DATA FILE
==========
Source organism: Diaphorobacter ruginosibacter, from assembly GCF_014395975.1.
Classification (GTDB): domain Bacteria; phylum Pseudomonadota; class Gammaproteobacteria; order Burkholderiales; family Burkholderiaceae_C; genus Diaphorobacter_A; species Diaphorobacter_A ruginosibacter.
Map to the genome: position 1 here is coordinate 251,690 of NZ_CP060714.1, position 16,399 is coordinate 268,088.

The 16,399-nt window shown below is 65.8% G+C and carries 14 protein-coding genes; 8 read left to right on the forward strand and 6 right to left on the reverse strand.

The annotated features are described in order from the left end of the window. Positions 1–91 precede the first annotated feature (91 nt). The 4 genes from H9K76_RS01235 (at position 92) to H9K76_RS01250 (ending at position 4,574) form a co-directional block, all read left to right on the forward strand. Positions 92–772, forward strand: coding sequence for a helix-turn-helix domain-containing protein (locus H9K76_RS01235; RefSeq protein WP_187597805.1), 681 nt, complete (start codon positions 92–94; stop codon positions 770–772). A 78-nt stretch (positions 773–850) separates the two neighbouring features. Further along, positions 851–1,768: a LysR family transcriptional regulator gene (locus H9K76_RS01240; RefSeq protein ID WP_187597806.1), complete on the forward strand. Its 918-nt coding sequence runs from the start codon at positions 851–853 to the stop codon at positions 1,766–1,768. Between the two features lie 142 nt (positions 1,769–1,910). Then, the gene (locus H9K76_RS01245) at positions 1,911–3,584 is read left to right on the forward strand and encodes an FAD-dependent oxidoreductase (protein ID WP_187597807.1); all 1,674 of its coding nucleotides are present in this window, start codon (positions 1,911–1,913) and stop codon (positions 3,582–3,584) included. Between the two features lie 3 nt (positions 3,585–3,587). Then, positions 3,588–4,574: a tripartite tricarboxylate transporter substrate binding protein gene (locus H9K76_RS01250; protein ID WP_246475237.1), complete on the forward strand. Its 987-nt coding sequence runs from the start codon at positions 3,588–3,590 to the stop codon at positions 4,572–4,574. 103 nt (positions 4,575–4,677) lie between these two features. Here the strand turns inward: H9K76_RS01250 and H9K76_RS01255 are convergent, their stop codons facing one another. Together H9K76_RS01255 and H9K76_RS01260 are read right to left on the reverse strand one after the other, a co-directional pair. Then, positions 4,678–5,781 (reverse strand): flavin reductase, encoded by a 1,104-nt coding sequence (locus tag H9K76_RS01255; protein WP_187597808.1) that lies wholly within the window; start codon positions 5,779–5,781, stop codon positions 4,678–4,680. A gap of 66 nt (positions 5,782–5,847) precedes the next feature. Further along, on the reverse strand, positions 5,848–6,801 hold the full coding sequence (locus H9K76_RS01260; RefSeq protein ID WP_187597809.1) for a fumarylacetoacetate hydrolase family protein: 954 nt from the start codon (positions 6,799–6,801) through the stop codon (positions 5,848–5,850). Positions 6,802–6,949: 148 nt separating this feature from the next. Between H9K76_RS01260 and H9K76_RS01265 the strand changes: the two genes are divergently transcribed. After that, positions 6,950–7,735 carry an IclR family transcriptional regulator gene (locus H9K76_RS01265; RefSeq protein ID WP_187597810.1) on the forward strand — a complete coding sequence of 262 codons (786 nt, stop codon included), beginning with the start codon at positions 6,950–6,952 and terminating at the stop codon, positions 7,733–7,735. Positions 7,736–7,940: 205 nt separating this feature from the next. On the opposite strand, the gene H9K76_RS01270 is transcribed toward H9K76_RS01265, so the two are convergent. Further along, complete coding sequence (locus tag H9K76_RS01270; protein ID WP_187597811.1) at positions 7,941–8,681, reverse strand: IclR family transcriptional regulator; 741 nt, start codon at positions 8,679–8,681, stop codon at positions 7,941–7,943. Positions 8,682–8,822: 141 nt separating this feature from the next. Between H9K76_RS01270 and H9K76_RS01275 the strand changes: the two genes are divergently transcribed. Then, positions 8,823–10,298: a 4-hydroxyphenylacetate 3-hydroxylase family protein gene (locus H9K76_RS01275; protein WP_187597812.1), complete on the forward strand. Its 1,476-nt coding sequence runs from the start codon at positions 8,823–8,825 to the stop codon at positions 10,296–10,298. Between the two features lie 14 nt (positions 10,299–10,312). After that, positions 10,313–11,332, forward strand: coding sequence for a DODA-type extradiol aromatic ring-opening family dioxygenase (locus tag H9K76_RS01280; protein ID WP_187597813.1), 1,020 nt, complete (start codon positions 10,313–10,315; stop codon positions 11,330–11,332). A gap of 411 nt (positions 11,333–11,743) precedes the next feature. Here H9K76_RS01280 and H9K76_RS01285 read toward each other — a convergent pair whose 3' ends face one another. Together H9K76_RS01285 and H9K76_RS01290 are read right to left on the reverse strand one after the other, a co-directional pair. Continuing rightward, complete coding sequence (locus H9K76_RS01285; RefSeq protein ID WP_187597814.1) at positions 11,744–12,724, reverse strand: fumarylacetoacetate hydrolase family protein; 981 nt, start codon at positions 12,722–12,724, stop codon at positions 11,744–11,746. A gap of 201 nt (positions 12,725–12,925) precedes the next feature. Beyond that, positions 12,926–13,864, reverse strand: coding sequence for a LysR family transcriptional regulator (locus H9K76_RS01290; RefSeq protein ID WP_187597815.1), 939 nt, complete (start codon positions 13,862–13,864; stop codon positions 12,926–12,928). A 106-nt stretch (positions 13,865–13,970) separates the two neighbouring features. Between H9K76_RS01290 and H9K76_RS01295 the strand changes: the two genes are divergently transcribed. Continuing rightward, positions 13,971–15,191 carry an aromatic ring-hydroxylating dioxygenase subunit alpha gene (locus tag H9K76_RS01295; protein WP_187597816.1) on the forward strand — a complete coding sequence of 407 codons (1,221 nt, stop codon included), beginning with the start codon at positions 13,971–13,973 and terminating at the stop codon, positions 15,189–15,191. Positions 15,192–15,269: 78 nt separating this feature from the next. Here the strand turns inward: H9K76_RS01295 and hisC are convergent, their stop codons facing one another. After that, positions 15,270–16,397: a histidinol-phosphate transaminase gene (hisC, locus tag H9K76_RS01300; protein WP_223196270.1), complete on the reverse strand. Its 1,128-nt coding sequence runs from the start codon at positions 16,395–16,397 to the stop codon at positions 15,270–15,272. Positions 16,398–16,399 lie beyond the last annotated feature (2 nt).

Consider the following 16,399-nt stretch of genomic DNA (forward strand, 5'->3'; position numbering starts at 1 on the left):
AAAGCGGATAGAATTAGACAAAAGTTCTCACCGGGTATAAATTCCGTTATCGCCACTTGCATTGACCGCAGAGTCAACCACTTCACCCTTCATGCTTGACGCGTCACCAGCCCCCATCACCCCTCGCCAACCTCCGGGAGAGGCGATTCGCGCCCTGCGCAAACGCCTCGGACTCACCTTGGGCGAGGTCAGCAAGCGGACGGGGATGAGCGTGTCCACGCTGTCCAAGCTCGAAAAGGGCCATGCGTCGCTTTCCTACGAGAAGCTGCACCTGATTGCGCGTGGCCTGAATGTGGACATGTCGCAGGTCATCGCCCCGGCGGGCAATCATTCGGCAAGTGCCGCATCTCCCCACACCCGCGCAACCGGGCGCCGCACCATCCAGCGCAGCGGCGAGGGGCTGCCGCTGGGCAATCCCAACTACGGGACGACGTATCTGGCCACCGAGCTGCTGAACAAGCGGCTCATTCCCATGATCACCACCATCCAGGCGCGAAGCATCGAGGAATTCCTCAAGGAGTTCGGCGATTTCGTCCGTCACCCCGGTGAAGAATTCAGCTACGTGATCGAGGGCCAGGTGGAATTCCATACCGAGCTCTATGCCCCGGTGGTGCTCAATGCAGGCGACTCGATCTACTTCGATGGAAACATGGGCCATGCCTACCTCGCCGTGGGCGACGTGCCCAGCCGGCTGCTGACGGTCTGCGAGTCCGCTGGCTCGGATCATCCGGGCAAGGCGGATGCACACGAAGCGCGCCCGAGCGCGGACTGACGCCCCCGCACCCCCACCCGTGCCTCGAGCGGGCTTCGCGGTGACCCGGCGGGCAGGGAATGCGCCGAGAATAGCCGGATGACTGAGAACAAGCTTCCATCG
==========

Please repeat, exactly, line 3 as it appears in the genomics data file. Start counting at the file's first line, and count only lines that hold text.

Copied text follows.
Map to the genome: position 1 here is coordinate 251,690 of NZ_CP060714.1, position 16,399 is coordinate 268,088.